July kicks off with an Independence Day celebration, so it is easy to associate the whole month with all things American. Why not break the mold this summer? Choose one of these works of foreign fiction to finish off your July with an international flair.
"The Shadow of a Blue Cat"
by Naoyuki Ii
Dalkey Archive, $17.95
Much of the Japanese fiction published in the United States tends towards the offbeat and disturbing. "The Shadow of a Blue Cat" is a different breed entirely. A summons to the bedside of a dying former co-worker, Ogita prompts 51-year-old entrepreneur Yuki Yajima to take stock of his life. Yuki's family circumstances are unusual. He and his wife have a 17-year-old daughter, Ryo, but their younger daughter is only two months old. As Yuki considers how he became a father again at such an age, the entire span of his life unfolds.
His meditations range from his concern at Ryo's newfound rebellious streak to Ogita's betrayal years ago, which led Yuki to start the business he now runs. Yuki is also haunted by memories of his late uncle. This uncle, who, with his bizarre reading habits and tales of a twisted love affair, seems so different from staid, conscientious Yuki, was in fact instrumental in making him the man he has become.
"The Shadow of a Blue Cat," Ii's first book to be translated into English, provides a refreshing glimpse of ordinary life in contemporary Japan.
"The Guinea Pigs"
by Luvik Vaculik
Open Letter, $13.95
This surreal Czech satire, just reissued as an Open Letter Modern Classic, tells a deceptively simple story. Vasek, its narrator, is a banker by day and works on an instructional book for children by night. The novel strikes a charmingly inept tone at first. But soon the narrative begins to reflect the bizarre turns in Vasek's life.
It is standard practice for bank employees to try to sneak cash home from work in addition to their salaries. It is also standard practice for the guards to confiscate this money. But somehow that extra cash is not returning to the banking system. Meanwhile, Vasek decides to bring home a guinea pig. The new pet is lonely, so he acquires a companion for her. Soon Vasek's family has several guinea pigs, on whom he begins performing psychological experiments. His growing obsessions with these labors and with mysterious developments at work lead to a shocking comeuppance.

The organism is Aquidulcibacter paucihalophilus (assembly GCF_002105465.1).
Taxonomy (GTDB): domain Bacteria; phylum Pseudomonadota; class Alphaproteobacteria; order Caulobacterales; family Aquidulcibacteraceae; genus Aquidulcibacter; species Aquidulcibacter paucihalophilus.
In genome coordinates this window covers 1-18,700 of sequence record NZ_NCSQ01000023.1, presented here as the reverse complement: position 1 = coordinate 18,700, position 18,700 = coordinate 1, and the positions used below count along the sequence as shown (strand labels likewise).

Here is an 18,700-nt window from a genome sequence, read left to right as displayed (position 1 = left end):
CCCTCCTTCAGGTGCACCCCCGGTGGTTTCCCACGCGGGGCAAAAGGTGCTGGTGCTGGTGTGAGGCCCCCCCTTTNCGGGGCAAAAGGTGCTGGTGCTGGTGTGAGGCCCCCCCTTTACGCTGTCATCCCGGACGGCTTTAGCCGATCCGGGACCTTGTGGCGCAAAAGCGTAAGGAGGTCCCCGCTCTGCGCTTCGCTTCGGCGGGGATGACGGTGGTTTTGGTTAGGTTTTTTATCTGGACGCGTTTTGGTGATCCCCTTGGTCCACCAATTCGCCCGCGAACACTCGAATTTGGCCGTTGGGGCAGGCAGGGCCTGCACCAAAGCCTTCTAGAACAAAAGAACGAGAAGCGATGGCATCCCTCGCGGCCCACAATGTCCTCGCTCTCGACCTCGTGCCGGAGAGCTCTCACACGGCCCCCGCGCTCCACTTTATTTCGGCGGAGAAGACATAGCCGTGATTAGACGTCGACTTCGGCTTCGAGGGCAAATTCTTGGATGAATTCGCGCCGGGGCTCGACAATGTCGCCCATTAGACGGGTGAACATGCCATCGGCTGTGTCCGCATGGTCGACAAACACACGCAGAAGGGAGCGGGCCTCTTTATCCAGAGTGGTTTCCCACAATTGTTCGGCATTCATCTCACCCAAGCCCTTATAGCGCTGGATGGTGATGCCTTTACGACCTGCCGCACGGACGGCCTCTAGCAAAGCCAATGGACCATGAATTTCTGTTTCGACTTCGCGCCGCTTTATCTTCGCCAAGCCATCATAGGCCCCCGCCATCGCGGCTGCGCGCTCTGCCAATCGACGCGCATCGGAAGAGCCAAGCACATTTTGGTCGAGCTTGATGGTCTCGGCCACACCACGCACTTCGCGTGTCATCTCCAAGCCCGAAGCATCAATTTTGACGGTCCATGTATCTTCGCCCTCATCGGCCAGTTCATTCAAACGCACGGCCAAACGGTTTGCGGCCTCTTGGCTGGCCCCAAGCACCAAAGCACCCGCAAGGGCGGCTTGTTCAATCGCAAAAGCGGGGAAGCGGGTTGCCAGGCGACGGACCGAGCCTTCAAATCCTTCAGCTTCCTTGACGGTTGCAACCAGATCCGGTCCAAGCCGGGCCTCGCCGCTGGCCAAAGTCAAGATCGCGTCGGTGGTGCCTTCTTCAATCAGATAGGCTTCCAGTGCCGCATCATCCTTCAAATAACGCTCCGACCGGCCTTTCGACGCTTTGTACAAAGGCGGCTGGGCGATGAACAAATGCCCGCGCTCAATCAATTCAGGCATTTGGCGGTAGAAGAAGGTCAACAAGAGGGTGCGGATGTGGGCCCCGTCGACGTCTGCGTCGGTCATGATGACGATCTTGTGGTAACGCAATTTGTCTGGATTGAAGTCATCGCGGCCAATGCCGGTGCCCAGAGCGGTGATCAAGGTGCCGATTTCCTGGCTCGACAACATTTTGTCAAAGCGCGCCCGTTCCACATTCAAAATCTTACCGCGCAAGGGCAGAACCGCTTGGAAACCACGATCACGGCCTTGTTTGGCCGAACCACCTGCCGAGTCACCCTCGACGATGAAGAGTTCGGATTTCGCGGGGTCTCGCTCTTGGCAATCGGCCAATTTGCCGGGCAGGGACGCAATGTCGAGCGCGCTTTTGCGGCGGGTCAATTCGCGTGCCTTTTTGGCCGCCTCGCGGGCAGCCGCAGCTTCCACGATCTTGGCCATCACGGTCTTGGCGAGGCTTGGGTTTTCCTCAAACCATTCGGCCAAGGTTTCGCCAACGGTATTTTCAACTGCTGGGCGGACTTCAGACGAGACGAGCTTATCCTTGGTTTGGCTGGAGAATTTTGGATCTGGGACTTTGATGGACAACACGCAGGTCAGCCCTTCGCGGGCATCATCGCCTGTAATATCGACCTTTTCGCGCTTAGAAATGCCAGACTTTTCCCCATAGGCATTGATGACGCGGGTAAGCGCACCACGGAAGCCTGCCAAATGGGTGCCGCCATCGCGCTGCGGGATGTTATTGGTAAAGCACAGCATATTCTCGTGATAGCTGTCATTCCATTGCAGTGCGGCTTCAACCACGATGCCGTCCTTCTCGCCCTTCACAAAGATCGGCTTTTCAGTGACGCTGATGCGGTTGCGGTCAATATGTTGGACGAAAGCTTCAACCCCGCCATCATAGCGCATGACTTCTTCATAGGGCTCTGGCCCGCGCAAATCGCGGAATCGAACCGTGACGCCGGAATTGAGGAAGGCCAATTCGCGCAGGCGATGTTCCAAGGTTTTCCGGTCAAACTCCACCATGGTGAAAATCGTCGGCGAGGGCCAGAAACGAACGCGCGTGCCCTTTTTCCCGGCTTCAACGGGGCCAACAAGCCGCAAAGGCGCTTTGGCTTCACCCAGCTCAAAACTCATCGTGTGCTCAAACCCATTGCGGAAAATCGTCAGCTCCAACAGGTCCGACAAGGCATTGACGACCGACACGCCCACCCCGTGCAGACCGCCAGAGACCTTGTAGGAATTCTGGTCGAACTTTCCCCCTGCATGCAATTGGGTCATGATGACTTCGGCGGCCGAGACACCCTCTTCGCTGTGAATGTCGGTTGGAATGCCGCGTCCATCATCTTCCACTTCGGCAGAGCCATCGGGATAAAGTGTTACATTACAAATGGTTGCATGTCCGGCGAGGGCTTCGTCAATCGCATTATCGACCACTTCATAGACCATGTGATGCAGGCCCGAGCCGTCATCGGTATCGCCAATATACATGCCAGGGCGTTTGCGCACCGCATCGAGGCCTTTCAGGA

Though "The Guinea Pigs" was first published in 1973, it should still appeal to readers dealing with contemporary absurdities.
"The Lotus Singers"
edited by Trevor Carolan
Cheng & Tsui, $22.99
Editor Trevor Carolan delivers a whirlwind tour with this collection of "short stories from contemporary South Asia." Stories from India, Pakistan and Bangladesh expectedly abound, but "The Lotus Singers" also features authors from Bhutan, Nepal, the Maldives and Sri Lanka.
The 18 contributions vary greatly in subject matter and tone. Manjula Padmanabhan's satirical "A Government of India Undertaking," concerns a dissatisfied woman who decides to be reincarnated while still alive, only to find herself caught in a bureaucratic maze. "The Street," by Pradeep Jeganathan, is a gritty tale of a woman who escapes from an abusive marriage only to be caught up in something even worse. In Jharna Rahman's "Arshinagar," a case of mistaken identity takes a devastating toll on a young woman's marriage.
Though many of the stories are so brief as to be vignettes rather than fully developed narratives, "The Lotus Singers" offers intriguing glimpses of facets of South Asian life that often fail to reach the American literary market.Copyright © 2014, Los Angeles Times